This paper proposes a two-step aggregation method for measuring long-term income inequality and

income mobility, where mobility is defined as an equalizer of long-term income. First, the income

stream of each individual is aggregated into a measure of permanent income, which accounts for the

costs associated with income fluctuations.

Consequently, mobility will have an unambiguously positive impact on social welfare in the sense that for two societies that have identical short term income distributions, the social welfare will be greatest for the socie ty which exhibits most mobility.

The second step consists of aggregating permanent incomes across individuals into measures of social

welfare, inequality and mobility. To this end, we employ an axiomatic approach to justify the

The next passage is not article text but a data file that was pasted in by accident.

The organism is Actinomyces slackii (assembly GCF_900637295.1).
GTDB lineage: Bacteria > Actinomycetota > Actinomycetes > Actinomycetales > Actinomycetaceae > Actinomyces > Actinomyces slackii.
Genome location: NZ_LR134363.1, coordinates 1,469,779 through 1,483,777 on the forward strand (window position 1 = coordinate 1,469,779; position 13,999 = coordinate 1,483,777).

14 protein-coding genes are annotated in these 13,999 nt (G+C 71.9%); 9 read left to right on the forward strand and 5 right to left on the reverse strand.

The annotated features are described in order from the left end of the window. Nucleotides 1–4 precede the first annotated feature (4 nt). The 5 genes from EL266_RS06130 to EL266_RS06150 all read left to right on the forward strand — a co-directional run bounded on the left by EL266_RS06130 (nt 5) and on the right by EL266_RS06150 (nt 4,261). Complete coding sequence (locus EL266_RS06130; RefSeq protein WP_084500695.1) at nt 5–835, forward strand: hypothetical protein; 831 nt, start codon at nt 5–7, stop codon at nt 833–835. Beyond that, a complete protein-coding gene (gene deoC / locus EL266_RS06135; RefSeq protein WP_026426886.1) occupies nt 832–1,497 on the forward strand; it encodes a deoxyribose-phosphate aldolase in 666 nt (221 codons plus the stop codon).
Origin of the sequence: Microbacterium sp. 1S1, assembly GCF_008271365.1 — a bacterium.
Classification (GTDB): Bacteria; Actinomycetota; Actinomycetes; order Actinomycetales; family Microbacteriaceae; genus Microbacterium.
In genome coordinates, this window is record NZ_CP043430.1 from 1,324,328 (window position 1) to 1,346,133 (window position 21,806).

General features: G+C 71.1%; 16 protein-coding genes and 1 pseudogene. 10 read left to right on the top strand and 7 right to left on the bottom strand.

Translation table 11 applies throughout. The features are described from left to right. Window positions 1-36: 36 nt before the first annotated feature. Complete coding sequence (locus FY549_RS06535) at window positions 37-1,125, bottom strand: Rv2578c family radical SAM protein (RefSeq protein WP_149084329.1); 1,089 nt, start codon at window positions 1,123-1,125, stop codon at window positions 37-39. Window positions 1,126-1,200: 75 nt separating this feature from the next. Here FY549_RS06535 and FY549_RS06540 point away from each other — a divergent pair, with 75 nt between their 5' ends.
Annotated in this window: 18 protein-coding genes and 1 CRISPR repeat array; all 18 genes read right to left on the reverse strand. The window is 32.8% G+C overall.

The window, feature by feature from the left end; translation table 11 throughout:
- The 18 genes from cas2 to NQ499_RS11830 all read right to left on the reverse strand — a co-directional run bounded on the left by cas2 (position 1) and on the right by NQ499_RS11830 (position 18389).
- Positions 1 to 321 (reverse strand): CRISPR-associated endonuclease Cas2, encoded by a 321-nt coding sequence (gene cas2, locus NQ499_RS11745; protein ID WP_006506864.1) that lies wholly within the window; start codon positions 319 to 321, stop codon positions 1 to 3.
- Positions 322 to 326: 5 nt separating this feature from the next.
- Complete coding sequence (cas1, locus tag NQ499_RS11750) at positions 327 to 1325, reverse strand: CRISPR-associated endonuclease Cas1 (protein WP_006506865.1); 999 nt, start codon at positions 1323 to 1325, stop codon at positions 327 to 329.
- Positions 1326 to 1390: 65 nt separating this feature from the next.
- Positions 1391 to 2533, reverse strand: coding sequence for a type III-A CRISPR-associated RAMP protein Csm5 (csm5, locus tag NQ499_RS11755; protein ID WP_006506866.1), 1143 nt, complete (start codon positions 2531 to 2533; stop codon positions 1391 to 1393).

introduction of a generalized family of rank-dependent measures of inequality, where the

distributional weights, as opposed to the Mehran-Yaari family, depend on income shares as well as on

population shares.

Moreover, a subfamily is shown to be associated with social welfare functions that have intuitively appealing interpretatio ns. Further, the generalized family of inequality measures provides several new interpretations of the Gini-coefficient.

The proposed family of income mobility also proves to encompass standard measures of income mobility, depending on the assumptions made about the interpersonal preferences and the credit market.